An electrical engineer was contracted to provide services to a medium-sized retailer. The retailer was then taken over by a national chain of shops and following the takeover the national chain then tried to cancel the contract with the engineer.
There was a clash of cultures at the heart of this dispute – as the large chain was used to using process and documentation but the sole trader engineer, preferred to just give informal quotations for their work.
The company didn’t pay the engineers’ invoices so he took them to court for £250,000.
The case was shortly to go to trial when the mediation took place. The relationship between the two sides in the dispute had deteriorated to the point where they were only speaking through lawyers. At the start neither side would have considered that the business relationship could be saved.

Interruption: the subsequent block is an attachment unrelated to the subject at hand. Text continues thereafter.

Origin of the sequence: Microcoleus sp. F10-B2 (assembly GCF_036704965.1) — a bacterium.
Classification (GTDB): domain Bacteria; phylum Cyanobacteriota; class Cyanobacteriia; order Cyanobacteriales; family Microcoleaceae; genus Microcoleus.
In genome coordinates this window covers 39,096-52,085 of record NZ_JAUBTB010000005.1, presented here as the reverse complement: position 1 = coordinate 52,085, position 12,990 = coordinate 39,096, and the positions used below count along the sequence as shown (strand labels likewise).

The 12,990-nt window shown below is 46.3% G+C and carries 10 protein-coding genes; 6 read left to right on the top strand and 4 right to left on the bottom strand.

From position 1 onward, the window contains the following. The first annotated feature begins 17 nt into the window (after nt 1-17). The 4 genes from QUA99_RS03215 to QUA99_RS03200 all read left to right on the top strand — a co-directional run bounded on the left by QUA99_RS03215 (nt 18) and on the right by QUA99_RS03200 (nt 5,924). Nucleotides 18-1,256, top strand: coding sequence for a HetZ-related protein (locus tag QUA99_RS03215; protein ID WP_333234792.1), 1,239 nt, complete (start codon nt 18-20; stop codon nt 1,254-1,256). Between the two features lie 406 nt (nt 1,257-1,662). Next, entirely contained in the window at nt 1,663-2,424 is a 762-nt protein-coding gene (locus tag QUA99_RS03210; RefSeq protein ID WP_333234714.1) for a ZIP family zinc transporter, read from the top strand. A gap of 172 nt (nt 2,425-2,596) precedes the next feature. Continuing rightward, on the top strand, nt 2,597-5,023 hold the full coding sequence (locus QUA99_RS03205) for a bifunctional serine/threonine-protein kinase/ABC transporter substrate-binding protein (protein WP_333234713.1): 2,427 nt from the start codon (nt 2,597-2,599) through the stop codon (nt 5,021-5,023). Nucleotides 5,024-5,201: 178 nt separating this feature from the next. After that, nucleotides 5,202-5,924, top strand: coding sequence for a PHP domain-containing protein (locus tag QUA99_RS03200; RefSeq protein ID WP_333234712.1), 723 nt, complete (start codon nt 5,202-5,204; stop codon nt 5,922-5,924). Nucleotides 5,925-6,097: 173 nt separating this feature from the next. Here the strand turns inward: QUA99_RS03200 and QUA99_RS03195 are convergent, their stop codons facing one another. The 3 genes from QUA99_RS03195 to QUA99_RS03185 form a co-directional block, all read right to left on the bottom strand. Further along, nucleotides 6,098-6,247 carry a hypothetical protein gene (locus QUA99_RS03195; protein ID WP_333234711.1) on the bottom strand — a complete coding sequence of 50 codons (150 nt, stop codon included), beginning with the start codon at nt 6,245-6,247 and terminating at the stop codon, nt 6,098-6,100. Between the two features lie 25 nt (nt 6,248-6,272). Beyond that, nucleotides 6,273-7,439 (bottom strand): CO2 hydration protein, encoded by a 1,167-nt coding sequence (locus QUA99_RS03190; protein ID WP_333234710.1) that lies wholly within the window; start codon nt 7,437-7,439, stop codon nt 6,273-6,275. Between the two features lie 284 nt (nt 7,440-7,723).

Although each side was firm in their views about the contract they had between each other, as a consequence of the mediator talking to them about the different options and what might happen at court they found they could talk to each other more calmly. They both had solicitors with them to help them examine the different element of their dispute. By the end of the mediation they started talking about how they could work together again and agreed a payment to end the dispute.
The mediator took 5 hours to prepare for the mediation by talking to everyone and reading the legal papers. The mediation started at 9 in the morning and finished with the agreement being signed in the early evening.